Pocahontas, however, had arrived too late. At the same time the warship was arriving, the defenders inside the fort decided that they could hold out no longer. The fort had withstood 34 hours of bombardment, and Major Anderson felt that it was in no condition to withstand any more. “The quarters were entirely burned, the main gates destroyed by fire, the gorge walls seriously injured, the magazine surrounded by flames, and its door closed from the effects of heat,” he reported. When a Confederate cannonball shot away the Federal flag flying high above Fort Sumter, it was not replaced. The time had come for Anderson to surrender his command.

Fox and his expedition had come very close to accomplishing their rescue mission. If the men and supplies aboard Baltic had been able to land, Anderson and his men might have held out much longer. “Had the Powhatan arrived [on] the 12th, we should have had the men and provisions into Fort Sumpter [sic],” Fox later lamented. In the end, however, it was not to be.

With the surrender of Anderson and his men, there was nothing else for Fox and his men to do. He entered the harbor under a flag of truce and offered passage north for Anderson and his command when their Southern captors chose to release them.

On Sunday, April 14, Anderson and his 60 men formally turned Fort Sumter over to the Confederates. During the surrender ceremonies, Anderson attempted to fire a 100-gun salute to the flag. A premature explosion of one of the cannons killed two of his men and wounded three others. Ironically, they were the only Northern casualties during the entire battle.

The Southern victors did not hold Anderson and his men captive for long. At noon the following day, the Northern prisoners were transported out into Charleston Harbor aboard the Southern steamer Isabel. There, Anderson and his men were transferred to Baltic for the voyage north with Fox and his expedition.

Fox’s failure to rescue Fort Sumter was a bitter disappointment to the Northern officer. Watching the surrender of Fort Sumter from aboard Baltic, Fox found the scene galling. “I had the mortification of witnessing the surrender of the Fort with no part of my proposed plan arrived,” Fox laterreported. The failure made the Northern sailor resentful. “As for our expedition, somebody’s influence has made it ridiculous,” he later wrote.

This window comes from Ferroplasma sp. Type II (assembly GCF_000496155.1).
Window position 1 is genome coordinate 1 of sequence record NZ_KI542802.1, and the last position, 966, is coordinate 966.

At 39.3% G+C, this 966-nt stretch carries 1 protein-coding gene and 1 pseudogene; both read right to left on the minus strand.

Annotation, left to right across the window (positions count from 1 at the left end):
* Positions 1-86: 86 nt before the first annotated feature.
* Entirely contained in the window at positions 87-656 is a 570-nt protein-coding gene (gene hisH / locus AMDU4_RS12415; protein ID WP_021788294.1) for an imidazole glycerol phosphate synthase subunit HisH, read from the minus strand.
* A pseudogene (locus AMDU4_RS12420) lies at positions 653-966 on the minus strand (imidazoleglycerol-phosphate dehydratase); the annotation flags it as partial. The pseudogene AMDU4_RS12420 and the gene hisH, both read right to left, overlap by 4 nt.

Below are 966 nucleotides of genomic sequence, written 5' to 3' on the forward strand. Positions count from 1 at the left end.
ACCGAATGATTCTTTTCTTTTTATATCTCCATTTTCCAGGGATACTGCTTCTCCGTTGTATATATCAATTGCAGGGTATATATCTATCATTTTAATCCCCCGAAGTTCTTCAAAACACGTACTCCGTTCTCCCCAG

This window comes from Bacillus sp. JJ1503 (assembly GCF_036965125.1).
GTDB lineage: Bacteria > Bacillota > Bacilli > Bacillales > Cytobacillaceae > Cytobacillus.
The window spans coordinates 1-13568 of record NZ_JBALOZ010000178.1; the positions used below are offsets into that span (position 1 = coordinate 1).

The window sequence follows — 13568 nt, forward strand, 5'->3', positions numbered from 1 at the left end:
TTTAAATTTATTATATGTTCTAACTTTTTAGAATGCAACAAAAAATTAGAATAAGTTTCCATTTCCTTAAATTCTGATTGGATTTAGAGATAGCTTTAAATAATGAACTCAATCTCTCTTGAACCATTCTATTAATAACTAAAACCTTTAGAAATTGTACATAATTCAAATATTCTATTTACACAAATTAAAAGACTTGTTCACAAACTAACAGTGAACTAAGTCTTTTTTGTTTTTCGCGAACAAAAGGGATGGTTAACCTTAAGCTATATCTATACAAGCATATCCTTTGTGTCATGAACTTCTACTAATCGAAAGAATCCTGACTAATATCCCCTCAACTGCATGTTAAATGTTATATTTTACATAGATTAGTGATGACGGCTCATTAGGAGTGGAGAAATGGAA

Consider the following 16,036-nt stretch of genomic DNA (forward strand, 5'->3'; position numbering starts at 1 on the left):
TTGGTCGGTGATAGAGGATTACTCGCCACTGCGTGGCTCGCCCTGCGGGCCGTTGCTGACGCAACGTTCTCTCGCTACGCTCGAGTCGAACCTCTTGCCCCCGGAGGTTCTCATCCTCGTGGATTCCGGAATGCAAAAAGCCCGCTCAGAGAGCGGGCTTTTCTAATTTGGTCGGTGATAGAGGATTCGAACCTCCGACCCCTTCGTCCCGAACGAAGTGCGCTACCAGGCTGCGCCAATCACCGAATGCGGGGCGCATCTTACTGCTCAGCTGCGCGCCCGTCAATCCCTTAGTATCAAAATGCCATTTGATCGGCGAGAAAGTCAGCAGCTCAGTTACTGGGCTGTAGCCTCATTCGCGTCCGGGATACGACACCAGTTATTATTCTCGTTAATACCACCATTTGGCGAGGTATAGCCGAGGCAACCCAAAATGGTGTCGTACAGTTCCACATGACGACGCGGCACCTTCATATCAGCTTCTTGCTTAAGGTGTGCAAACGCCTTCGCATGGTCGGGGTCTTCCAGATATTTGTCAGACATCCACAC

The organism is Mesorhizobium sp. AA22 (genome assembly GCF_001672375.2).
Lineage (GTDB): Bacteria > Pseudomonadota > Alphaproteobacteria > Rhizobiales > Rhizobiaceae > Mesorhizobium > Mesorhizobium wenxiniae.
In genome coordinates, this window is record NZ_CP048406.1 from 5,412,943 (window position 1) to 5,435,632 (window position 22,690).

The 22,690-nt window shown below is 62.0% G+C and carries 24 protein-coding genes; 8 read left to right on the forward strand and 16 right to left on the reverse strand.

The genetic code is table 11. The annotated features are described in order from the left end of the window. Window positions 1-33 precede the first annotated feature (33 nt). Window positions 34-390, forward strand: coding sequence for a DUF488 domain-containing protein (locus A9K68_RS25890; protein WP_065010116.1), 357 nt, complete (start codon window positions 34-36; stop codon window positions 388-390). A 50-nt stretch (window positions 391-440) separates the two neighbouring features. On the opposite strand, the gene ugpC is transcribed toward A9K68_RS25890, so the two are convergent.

Nonetheless, Fox’s efforts in planning and commanding the expedition to relieve Fort Sumter won him the admiration of Lincoln and Secretary of the Navy Welles. “I most cheerfully and truly declare that the failure of the undertaking has not lowered you a particle while the qualities you developed in the effort have greatly heightened you in my estimation,” Lincoln wrote to Fox. “For a daring and dangerous enterprise of a similar character you would to-day be the man, of all acquaintances, whom I would select.”

Despite such praise from high places, the secrecy surrounding the mission to relieve Fort Sumter kept Fox’s part in the plan from becoming widely known. “Under no circumstances is any mention of it whatever to get into the papers,” Fox wrote to his wife. “The whole affair is in able hands and in due time will appear.”

Lack of public recognition did not keep Fox from having a distinguished wartime career, however. On May 9, he was appointed chief clerk of the Navy, and on August 1, Lincoln appointed him assistant secretary of the Navy, a position he held for the remainder of the war. As assistant secretary, Fox proved to be a superb planner and administrator.

Few Northerners would ever know of Fox’s daring–if unsuccessful–plan to reinforce and supply the Northern garrison at Fort Sumter. Like much of the action in the first chaotic days of the war, it would soon be overshadowed by the inexorable march of even more dramatic and bloody events. In some ways, Gustavus Fox was the hero that never was. *

Delaware native John D. Pelzer writes frequently on the subject of naval warfare in the Civil War. For further reading, see: The Civil War at Sea, by Virgil Carrington Jones; or Sumter: The First Day of the Civil War, by Robert Hendrickson.